What could possibly go wrong with $825,000,000,000 of our money on the line? Oh, right. Hope. Change. New dawn, and all that. Let the professionals do their jobs.

* That thumping sound you hear is the progressives’ newfound patriotic chest-beating.

Check Plus.

January 28th, 2009 by Vincent

This year’s stable of ODE columnist is hardly a dream team, to say the least. On one end of the spectrum are writers like Matt Petryni, who is frequently readable if often conceptually dodgy (though kudos for standing up to OSPIRG). On the other end are the insipid scribblings of Alex Conley, whose columns often come across as clumsy and self-conscious attempts at trolling.

Situated somewhere betwixt the two is Truman Capps, who comes across like that good-natured Mormon kid you knew in high school who really dug marching band and was preternaturally enthusiastic about just about everything. Mr. Capps’ latest piece, “Do your part for America” echoes the suddenly popular calls to “serve the nation” now that President Obama has assumed power (mercifully, Capps avoids the sort of nauseatingly earnest grovelling that has become synonymous with many Obama supporters). Interestingly, he hits a slightly different note than some of the others currently pimping the “national service” idea:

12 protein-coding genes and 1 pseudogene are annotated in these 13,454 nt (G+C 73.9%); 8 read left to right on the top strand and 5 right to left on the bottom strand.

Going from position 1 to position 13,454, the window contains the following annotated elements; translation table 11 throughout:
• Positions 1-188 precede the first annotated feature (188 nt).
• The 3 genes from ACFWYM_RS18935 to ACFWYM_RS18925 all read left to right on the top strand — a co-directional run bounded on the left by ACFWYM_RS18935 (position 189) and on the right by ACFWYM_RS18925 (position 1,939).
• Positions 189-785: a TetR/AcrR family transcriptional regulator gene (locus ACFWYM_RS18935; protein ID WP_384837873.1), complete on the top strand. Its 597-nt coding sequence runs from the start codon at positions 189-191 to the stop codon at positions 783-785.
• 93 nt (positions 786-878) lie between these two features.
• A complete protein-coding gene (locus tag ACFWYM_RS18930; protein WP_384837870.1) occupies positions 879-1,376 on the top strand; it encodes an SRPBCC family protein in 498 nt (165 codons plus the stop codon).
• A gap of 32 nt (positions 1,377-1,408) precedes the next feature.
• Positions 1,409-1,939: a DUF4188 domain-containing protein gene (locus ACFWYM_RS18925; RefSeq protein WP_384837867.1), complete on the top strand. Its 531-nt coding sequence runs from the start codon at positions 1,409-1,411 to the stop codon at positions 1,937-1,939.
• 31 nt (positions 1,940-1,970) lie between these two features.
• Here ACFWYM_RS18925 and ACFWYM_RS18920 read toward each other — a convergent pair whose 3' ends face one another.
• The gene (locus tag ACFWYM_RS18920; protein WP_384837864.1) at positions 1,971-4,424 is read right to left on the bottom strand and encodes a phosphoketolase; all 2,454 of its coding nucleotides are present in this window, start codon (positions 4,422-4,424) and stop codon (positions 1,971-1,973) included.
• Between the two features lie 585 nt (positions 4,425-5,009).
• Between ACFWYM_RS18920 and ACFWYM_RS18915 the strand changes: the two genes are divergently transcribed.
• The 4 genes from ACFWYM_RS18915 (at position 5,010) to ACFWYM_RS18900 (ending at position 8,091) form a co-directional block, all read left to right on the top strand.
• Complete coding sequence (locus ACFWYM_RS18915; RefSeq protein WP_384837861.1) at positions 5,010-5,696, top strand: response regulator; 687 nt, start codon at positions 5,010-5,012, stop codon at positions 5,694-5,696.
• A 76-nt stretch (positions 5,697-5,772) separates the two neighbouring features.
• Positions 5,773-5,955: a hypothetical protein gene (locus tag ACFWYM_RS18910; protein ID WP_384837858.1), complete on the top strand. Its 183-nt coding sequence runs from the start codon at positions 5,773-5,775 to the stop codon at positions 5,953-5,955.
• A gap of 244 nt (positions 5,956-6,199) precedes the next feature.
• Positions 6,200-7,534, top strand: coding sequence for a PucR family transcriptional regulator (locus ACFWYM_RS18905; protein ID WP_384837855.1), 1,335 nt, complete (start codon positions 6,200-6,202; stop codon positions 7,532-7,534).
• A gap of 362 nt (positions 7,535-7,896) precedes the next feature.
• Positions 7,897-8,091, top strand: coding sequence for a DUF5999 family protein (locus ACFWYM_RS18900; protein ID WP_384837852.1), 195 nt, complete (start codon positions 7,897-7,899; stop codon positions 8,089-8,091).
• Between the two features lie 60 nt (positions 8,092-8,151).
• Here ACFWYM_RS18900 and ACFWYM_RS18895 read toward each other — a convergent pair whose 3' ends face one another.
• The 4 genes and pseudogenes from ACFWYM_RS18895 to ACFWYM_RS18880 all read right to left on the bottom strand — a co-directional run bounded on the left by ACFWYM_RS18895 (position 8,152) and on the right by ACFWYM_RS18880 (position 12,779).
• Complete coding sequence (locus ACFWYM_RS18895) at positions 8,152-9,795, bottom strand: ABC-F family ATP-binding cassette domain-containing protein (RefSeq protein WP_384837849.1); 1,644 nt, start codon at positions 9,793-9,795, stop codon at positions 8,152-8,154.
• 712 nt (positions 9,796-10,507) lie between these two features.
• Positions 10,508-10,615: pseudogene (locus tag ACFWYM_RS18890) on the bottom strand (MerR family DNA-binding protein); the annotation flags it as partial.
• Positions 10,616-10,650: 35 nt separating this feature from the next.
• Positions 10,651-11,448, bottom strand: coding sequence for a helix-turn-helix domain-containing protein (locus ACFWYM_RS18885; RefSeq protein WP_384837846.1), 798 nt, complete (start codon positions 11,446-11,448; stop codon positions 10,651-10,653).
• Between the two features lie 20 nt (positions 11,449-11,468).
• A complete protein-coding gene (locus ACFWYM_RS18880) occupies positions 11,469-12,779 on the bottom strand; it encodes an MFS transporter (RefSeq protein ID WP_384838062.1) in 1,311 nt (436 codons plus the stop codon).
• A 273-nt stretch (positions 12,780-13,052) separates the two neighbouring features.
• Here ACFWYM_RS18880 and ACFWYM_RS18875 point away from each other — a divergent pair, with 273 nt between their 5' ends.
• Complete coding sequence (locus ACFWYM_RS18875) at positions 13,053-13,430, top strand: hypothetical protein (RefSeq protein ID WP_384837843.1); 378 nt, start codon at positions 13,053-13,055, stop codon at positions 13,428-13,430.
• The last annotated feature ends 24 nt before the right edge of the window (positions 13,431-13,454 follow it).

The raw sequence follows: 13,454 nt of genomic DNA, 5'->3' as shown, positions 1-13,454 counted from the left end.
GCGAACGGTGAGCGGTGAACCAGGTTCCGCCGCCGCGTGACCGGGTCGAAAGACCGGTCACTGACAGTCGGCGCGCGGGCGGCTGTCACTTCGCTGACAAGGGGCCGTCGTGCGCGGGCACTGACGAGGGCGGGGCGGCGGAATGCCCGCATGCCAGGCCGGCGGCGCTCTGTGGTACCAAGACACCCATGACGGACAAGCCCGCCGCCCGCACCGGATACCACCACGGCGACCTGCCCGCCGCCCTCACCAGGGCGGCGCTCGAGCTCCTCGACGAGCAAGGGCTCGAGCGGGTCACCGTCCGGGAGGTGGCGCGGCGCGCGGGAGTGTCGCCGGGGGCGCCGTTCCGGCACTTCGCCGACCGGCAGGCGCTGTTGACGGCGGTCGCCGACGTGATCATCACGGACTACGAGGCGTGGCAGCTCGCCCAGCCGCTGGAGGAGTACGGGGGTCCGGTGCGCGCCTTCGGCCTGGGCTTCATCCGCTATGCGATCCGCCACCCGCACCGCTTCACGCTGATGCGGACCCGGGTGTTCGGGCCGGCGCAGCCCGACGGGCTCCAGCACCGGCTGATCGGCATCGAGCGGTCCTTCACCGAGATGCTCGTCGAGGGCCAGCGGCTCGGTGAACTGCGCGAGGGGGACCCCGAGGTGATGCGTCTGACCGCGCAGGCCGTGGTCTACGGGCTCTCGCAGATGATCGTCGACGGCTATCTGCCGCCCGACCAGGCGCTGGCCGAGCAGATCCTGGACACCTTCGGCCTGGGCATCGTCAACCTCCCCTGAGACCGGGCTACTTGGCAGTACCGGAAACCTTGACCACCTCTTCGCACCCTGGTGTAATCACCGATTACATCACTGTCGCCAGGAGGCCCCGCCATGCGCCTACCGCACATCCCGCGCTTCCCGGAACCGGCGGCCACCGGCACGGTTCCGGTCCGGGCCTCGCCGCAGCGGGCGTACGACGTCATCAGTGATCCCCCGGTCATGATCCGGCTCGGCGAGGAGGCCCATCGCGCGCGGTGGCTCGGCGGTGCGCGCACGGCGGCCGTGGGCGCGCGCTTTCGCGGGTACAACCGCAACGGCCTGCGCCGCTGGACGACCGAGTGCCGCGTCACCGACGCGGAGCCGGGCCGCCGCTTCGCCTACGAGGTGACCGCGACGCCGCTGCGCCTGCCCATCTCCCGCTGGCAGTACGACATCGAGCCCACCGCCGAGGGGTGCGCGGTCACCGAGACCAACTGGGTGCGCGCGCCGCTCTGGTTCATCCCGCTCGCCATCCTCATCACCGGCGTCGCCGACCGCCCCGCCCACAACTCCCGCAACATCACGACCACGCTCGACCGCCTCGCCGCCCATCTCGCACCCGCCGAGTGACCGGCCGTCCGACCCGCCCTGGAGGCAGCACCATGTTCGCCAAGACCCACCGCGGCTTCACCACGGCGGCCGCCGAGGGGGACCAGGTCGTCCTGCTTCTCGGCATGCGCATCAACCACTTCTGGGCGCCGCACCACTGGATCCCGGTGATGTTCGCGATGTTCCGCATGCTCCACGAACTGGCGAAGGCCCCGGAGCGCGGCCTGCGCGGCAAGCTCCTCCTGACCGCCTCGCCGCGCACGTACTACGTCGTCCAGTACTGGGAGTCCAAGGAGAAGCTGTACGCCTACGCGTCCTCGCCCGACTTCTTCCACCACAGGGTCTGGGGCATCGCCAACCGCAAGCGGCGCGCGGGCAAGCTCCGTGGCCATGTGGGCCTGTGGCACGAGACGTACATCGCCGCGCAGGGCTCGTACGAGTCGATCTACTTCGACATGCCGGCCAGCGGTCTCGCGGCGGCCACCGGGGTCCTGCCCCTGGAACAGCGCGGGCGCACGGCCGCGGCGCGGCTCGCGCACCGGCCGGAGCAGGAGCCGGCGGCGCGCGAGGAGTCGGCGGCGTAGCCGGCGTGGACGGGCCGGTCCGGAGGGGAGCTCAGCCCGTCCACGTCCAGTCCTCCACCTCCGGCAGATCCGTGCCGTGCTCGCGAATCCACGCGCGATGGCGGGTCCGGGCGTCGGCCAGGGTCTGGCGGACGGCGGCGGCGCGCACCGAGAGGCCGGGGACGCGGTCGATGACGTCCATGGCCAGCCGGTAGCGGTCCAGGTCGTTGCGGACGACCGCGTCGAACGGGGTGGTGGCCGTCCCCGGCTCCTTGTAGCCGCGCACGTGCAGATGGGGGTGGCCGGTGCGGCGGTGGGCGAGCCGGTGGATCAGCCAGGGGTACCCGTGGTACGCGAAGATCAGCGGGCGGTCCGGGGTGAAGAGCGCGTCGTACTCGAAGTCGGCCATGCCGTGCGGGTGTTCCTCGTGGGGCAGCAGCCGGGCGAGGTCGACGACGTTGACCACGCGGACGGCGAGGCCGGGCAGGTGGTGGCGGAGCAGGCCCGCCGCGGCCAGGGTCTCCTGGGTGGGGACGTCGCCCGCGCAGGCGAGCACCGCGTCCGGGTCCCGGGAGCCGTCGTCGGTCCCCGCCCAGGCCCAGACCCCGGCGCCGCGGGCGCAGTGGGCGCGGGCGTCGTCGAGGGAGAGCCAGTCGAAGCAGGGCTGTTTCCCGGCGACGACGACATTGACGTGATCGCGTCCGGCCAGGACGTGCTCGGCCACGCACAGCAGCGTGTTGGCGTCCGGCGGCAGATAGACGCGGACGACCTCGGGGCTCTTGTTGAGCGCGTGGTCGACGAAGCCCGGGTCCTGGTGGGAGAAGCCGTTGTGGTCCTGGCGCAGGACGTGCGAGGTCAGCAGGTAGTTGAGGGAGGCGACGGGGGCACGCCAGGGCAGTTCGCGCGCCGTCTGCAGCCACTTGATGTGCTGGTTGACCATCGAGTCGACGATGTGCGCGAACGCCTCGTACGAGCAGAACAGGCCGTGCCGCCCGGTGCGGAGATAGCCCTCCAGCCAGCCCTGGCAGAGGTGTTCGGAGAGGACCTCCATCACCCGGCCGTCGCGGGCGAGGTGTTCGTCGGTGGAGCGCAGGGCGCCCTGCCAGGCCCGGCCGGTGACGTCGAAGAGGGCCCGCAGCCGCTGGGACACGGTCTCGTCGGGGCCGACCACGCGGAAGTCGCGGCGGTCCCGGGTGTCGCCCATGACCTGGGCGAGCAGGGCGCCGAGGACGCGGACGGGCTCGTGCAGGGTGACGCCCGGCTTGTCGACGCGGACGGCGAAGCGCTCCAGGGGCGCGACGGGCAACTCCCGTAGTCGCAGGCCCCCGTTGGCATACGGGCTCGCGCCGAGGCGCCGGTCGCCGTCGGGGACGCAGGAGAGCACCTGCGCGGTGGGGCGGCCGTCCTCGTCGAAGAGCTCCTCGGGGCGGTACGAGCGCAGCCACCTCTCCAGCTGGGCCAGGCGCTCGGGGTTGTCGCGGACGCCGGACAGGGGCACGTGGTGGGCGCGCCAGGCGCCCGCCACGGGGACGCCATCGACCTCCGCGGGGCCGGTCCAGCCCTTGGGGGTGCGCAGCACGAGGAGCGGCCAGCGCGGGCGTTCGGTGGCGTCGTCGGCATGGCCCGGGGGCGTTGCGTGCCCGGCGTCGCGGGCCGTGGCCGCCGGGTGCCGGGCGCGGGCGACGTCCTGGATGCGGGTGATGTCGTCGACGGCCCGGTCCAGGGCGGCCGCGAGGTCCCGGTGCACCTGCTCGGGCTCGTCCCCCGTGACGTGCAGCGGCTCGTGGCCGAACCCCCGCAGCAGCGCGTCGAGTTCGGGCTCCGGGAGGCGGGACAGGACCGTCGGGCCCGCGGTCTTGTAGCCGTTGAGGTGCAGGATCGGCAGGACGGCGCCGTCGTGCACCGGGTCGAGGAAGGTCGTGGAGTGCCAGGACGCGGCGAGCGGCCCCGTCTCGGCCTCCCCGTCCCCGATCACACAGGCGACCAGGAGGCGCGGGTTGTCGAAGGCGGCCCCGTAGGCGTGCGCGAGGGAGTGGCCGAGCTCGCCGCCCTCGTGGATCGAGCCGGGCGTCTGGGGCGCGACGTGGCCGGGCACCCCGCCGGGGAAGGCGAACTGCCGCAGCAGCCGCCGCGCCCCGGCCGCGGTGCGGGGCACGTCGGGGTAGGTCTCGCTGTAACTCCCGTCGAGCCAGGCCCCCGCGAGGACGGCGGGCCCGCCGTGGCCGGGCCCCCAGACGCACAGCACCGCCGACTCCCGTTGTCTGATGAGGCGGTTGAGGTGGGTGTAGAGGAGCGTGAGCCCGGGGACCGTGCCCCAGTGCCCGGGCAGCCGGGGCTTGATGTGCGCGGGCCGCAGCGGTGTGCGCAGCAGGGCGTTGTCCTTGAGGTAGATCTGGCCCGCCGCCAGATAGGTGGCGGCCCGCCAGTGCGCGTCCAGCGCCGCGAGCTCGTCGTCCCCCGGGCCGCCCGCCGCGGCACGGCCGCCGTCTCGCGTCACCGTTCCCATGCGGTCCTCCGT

It’s important now that we start pulling our own weight – not because President Obama wants us to, but because it’s what we should have been doing all along. We’ve got to start taking better care of our parks, roads and neighborhoods – our community gives us more than we realize, but its
[sic] up to us to keep what we’ve got in good working order. [emphasis added]